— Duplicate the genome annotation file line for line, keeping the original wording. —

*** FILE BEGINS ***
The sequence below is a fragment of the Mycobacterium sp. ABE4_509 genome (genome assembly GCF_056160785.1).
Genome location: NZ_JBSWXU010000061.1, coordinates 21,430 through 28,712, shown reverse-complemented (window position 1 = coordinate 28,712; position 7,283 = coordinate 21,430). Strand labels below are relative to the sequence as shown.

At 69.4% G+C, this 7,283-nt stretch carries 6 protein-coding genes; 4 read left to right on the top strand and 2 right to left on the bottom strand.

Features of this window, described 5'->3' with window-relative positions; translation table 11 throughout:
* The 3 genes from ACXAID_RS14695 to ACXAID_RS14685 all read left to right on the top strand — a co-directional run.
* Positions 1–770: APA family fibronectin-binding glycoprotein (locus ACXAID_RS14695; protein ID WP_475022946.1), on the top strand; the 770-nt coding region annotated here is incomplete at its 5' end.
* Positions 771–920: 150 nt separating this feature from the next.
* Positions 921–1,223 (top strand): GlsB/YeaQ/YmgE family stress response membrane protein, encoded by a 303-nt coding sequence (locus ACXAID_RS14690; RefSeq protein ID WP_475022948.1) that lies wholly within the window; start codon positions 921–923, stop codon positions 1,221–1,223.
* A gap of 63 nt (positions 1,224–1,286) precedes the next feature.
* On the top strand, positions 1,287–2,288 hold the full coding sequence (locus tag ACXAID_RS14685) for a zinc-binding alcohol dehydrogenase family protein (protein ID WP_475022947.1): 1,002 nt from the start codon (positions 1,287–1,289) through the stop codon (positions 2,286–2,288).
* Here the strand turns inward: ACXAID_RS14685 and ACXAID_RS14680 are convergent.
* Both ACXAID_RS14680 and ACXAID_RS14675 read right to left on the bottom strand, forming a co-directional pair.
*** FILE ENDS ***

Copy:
The sequence below is a fragment of the Mycobacterium sp. ABE4_509 genome (genome assembly GCF_056160785.1).
Genome location: NZ_JBSWXU010000061.1, coordinates 21,430 through 28,712, shown reverse-complemented (window position 1 = coordinate 28,712; position 7,283 = coordinate 21,430). Strand labels below are relative to the sequence as shown.

At 69.4% G+C, this 7,283-nt stretch carries 6 protein-coding genes; 4 read left to right on the top strand and 2 right to left on the bottom strand.

Features of this window, described 5'->3' with window-relative positions; translation table 11 throughout:
* The 3 genes from ACXAID_RS14695 to ACXAID_RS14685 all read left to right on the top strand — a co-directional run.
* Positions 1–770: APA family fibronectin-binding glycoprotein (locus ACXAID_RS14695; protein ID WP_475022946.1), on the top strand; the 770-nt coding region annotated here is incomplete at its 5' end.
* Positions 771–920: 150 nt separating this feature from the next.
* Positions 921–1,223 (top strand): GlsB/YeaQ/YmgE family stress response membrane protein, encoded by a 303-nt coding sequence (locus ACXAID_RS14690; RefSeq protein ID WP_475022948.1) that lies wholly within the window; start codon positions 921–923, stop codon positions 1,221–1,223.
* A gap of 63 nt (positions 1,224–1,286) precedes the next feature.
* On the top strand, positions 1,287–2,288 hold the full coding sequence (locus tag ACXAID_RS14685) for a zinc-binding alcohol dehydrogenase family protein (protein ID WP_475022947.1): 1,002 nt from the start codon (positions 1,287–1,289) through the stop codon (positions 2,286–2,288).
* Here the strand turns inward: ACXAID_RS14685 and ACXAID_RS14680 are convergent.
* Both ACXAID_RS14680 and ACXAID_RS14675 read right to left on the bottom strand, forming a co-directional pair.